1905: In an attempt to build on his assassinated predecessor’s reforms, and to placate agitation by unionists and communists, Russia’s Tsar Nicholas II agrees to create a representative legislature, the Duma.
1912: The National Biscuit Company introduces the Oreo cookie to the mass market.
1912: Norwegian Antarctic explorer Roald Amundsen re-establishes contact with the outside world, with the report that he and his expedition reached the South Pole on the 18th of December, 1911.
1918: Only months after completing their overthrow of the Tsar, the new communist government of the Union of Soviet Socialist Republics sues for peace with the Central Powers and signs the Treaty of Brest-Litovsk, ending Russian participation in the Great War. The Germans were starting to become impatient and their armies were poised to launch a strike against Petrograd. Lenin therefore decided to come to terms with Germany, no matter how punitive. Lenin argued that signing the treaty was an act of necessity, “a step back in order to take two steps forwards.” By making peace with Germany Lenin was able to concentrate his attention on his domestic opponents and consolidating power in Russia. In order to eliminate his political opponents, in December 1917 Lenin established the Cheka as his secret police, headed by the Polish Communist Felix Dzerzhinsky. In the summer of 1918, Lenin launched the Red Terror in an effort to kill his political opponents. Around 6000 people died as a result of the Red Terror, the most prominent victims of which was the Romanov family. In June 1918 the Tsar and his family were shot in the city of Ekaterinburg.
1922: Birth of Cyd Charisse. The actress and dancer was best known for her films with Fred Astaire and as the Scottish mountain girl who falls in love with Gene Kelly in Brigadoon (1954).
1946: Hanoi native, anti-Japanese guerrilla, anti-colonial nationalist Ho Chi Minh signs an agreement with the soon-to-be-post-colonial French government, confirming Vietnam as an autonomous state within the Indochinese Federation and the larger French Union. Minh commences a reinvigorated guerrilla campaign to forcibly evict France from its former colony.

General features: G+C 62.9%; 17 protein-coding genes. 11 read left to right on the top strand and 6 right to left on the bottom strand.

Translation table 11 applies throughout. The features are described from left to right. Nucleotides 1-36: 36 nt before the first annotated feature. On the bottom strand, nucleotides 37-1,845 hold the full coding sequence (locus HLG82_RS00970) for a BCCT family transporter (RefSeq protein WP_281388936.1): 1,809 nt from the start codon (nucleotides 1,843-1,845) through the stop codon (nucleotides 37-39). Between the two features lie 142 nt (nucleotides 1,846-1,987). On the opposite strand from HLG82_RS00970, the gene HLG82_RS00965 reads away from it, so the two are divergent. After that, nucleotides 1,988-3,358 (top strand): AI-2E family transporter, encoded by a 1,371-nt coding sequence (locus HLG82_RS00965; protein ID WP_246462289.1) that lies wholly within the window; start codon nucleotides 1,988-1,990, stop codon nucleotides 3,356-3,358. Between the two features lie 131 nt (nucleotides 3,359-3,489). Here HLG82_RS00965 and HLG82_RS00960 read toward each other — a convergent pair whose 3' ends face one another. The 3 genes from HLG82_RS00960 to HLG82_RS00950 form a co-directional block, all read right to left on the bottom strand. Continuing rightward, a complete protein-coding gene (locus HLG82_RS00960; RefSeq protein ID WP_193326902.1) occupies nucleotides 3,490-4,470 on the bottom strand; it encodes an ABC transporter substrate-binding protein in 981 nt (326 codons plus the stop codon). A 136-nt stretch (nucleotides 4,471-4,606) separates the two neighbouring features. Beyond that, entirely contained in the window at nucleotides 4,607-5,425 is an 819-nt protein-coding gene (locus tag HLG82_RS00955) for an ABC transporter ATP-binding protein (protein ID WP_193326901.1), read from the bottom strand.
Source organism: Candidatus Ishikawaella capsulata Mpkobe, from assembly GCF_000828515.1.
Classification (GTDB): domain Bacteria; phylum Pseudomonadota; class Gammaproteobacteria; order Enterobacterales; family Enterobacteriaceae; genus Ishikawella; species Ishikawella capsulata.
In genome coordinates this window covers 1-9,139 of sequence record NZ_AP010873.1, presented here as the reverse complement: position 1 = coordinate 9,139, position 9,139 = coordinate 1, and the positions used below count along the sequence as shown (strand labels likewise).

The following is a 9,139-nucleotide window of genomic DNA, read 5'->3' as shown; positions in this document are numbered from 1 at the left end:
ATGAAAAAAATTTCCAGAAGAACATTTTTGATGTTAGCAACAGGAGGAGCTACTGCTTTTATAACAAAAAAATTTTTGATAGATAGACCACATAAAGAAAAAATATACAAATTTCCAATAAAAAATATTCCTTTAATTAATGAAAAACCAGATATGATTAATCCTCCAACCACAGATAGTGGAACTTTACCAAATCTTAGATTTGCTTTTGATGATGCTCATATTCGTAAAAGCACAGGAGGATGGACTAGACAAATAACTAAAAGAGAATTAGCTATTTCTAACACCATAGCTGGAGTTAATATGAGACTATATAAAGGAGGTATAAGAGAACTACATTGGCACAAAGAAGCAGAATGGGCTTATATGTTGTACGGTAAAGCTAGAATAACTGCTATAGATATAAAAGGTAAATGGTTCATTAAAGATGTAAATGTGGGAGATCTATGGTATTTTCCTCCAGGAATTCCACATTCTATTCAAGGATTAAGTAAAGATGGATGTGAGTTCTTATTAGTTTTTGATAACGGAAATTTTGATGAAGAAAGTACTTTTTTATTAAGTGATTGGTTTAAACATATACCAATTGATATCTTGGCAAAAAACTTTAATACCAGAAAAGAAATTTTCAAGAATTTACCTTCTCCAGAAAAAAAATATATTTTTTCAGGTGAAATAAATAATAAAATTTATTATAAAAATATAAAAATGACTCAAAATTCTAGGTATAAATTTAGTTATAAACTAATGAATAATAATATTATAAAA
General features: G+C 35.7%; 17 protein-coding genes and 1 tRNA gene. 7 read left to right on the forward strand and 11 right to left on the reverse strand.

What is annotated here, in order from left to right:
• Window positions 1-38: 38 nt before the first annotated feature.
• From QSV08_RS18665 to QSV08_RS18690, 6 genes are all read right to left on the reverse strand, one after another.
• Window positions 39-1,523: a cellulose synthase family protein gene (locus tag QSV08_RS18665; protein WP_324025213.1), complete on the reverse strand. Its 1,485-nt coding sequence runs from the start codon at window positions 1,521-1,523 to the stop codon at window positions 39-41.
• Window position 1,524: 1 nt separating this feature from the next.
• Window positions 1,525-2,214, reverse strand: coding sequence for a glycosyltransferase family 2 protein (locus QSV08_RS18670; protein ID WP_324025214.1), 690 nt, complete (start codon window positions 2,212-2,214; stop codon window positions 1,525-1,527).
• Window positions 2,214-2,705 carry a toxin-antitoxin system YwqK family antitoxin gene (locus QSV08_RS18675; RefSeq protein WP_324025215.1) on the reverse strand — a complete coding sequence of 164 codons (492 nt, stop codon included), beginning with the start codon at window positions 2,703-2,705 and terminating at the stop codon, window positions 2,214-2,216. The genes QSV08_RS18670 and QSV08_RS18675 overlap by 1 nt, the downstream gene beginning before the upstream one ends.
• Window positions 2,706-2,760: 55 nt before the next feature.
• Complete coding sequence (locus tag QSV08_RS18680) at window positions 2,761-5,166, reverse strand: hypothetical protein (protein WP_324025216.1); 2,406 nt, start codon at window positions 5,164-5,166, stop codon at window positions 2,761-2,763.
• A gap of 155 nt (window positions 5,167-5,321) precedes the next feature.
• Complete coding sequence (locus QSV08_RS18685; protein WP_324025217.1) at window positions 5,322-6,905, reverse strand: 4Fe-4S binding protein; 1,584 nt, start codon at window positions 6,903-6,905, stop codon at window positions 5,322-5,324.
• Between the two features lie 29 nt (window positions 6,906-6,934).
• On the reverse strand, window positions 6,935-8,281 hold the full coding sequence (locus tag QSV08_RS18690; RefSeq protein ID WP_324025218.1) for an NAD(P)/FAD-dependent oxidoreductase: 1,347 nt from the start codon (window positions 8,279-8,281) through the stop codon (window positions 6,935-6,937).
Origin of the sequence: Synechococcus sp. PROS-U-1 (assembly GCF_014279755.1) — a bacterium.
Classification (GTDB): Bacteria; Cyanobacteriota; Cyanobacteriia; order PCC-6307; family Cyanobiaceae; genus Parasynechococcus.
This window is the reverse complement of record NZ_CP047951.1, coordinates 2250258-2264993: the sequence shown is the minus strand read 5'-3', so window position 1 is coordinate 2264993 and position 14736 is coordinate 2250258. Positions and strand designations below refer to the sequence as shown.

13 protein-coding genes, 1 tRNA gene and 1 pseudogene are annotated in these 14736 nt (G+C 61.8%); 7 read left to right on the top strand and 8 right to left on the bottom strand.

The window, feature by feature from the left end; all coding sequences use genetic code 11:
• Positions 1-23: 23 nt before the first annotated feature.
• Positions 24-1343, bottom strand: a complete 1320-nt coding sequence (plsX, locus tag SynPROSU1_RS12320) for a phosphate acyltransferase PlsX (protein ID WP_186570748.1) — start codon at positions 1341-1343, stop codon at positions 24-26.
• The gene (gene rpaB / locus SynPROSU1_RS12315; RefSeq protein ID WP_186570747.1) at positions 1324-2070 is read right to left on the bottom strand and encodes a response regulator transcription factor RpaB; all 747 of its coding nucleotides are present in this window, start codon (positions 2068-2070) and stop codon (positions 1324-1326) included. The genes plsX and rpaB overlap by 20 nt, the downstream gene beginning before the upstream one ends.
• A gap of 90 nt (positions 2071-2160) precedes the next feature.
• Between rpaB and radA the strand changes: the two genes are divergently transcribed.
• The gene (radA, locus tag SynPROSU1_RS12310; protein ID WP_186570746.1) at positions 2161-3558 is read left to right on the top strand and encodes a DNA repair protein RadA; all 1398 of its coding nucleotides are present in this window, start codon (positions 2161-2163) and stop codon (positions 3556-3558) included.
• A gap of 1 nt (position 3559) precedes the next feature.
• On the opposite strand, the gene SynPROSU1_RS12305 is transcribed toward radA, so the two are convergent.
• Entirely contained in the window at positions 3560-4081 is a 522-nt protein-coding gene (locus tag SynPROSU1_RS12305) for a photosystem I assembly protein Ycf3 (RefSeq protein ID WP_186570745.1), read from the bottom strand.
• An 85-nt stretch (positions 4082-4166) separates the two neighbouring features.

1951: Opening arguments in the treason trial of Julius and Ethel Rosenberg. They were found guilty.
1953: Death of Joseph Stalin of the Soviet Union.
1981: Long-time CBS Radio and television correspondent Walter Cronkite, signs off on his last broadcast of the CBS Evening News.
1991: An amateur video, taped by George Holliday, surfaces of a drunken Rodney King being beaten by the LAPD. The acquittal of the offending officers triggered riots in Los Angeles the following year.
Paul Plante says
Ho Chi Minh seemed to personify Vietnam’s experience with French colonialism.
His time in the West had left a deep impression on him, yet he retained his native identity and peasant appearance.
He had studied and appropriated the ideas that had sparked revolutions in America and France in the eighteenth century as well as in Russia in 1917.
Ho’s reputation as a learned ascetic devoted to the Vietnamese people contrasted with Bao Dai’s opulent affectations, philandering, and record of collaboration with the French and Japanese.
– pp.33,34, Dereliction of Duty – Lyndon Johnson, Robert McNamara, The Joint Chiefs of Staff, AND THE LIES THAT LED TO VIET NAM by H.R. McMaster